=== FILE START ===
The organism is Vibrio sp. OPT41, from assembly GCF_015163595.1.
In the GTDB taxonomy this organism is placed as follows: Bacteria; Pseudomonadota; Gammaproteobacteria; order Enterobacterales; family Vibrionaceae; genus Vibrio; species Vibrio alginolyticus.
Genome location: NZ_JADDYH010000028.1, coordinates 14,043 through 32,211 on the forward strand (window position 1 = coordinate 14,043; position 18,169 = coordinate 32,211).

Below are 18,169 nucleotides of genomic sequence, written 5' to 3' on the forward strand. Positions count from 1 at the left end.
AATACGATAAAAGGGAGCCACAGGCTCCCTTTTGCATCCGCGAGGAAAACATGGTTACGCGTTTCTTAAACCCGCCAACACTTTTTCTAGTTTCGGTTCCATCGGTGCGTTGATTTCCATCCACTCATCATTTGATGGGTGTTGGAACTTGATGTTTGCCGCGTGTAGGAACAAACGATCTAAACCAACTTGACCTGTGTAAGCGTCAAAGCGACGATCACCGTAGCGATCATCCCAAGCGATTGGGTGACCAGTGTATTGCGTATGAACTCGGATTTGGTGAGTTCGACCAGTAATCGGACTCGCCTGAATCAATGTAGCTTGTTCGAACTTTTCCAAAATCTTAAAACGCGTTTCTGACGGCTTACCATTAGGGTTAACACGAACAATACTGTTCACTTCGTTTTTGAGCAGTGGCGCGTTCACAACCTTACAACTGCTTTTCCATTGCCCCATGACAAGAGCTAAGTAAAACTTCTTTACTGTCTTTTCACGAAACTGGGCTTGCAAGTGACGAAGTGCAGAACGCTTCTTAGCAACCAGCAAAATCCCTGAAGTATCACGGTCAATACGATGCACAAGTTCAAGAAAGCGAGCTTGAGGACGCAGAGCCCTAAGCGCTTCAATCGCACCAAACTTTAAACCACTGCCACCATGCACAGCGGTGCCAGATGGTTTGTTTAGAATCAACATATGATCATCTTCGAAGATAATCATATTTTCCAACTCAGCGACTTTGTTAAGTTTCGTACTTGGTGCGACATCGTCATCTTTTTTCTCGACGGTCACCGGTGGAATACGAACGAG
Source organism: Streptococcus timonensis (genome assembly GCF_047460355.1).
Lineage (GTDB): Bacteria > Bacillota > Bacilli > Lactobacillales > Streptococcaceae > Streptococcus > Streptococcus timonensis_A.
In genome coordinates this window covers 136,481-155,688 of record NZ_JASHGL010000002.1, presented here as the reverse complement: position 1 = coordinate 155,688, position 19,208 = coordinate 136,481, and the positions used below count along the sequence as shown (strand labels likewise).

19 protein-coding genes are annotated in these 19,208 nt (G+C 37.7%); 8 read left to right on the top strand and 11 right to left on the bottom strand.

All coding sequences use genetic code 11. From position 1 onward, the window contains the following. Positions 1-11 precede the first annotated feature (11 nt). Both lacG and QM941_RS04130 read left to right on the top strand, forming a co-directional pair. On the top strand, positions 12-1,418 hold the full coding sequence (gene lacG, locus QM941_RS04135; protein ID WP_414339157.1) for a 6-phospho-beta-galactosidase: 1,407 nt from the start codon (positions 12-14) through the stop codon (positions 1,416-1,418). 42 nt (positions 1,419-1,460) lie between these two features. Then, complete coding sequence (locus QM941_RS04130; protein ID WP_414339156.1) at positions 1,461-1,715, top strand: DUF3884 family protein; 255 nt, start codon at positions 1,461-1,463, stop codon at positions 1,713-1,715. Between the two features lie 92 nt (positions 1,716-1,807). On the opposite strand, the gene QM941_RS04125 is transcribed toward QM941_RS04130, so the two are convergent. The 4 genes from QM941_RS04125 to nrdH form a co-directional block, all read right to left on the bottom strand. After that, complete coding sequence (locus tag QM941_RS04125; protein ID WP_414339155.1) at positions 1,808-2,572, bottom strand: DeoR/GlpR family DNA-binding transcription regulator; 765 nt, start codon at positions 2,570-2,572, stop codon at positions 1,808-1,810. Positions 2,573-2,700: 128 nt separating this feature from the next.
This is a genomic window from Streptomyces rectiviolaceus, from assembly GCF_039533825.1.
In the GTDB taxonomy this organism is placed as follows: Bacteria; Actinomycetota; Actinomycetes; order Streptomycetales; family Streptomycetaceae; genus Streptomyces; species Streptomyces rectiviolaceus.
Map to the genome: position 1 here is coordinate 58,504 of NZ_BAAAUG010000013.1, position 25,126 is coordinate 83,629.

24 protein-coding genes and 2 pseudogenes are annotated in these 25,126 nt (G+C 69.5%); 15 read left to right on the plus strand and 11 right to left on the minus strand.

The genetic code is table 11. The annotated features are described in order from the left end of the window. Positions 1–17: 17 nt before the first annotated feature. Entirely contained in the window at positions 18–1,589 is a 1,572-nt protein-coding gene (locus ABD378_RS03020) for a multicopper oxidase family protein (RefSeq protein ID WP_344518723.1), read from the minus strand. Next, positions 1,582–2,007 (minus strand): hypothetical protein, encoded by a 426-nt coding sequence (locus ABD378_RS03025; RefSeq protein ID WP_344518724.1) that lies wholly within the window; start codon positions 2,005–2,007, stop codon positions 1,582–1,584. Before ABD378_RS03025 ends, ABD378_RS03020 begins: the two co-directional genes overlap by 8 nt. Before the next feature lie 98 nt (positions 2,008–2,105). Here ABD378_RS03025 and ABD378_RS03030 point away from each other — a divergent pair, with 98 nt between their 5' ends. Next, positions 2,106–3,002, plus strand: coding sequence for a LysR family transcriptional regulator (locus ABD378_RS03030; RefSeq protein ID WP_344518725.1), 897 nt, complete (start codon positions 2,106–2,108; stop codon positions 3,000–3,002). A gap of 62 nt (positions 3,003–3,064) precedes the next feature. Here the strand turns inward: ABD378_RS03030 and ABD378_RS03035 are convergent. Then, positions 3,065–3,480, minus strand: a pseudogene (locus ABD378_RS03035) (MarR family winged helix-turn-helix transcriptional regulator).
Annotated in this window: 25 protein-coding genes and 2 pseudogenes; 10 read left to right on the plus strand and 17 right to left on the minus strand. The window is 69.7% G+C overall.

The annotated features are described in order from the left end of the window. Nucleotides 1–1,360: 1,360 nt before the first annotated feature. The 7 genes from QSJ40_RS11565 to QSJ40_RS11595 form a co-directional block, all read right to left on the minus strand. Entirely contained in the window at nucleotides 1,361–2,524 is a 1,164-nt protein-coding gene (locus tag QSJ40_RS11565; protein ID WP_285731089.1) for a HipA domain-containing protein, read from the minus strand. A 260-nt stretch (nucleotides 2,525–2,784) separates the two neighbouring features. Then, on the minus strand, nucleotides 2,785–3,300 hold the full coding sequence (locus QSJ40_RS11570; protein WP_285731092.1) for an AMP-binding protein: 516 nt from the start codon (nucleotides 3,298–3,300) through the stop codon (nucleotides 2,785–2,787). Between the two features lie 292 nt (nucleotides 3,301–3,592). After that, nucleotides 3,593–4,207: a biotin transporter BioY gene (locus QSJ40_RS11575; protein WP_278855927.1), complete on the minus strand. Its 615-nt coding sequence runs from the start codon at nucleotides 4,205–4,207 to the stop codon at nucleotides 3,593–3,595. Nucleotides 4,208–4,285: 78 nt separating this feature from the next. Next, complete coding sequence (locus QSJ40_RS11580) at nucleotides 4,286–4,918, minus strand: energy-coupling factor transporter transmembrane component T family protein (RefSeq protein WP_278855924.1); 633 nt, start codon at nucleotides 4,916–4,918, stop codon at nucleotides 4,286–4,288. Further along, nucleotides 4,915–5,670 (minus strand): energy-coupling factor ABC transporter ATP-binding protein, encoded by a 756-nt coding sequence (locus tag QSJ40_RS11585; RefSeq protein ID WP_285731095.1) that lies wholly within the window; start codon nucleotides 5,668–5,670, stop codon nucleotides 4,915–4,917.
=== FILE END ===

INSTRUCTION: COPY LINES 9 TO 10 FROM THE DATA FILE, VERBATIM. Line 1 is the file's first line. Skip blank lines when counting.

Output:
19 protein-coding genes are annotated in these 19,208 nt (G+C 37.7%); 8 read left to right on the top strand and 11 right to left on the bottom strand.

All coding sequences use genetic code 11. From position 1 onward, the window contains the following. Positions 1-11 precede the first annotated feature (11 nt). Both lacG and QM941_RS04130 read left to right on the top strand, forming a co-directional pair. On the top strand, positions 12-1,418 hold the full coding sequence (gene lacG, locus QM941_RS04135; protein ID WP_414339157.1) for a 6-phospho-beta-galactosidase: 1,407 nt from the start codon (positions 12-14) through the stop codon (positions 1,416-1,418). 42 nt (positions 1,419-1,460) lie between these two features. Then, complete coding sequence (locus QM941_RS04130; protein ID WP_414339156.1) at positions 1,461-1,715, top strand: DUF3884 family protein; 255 nt, start codon at positions 1,461-1,463, stop codon at positions 1,713-1,715. Between the two features lie 92 nt (positions 1,716-1,807). On the opposite strand, the gene QM941_RS04125 is transcribed toward QM941_RS04130, so the two are convergent. The 4 genes from QM941_RS04125 to nrdH form a co-directional block, all read right to left on the bottom strand. After that, complete coding sequence (locus tag QM941_RS04125; protein ID WP_414339155.1) at positions 1,808-2,572, bottom strand: DeoR/GlpR family DNA-binding transcription regulator; 765 nt, start codon at positions 2,570-2,572, stop codon at positions 1,808-1,810. Positions 2,573-2,700: 128 nt separating this feature from the next.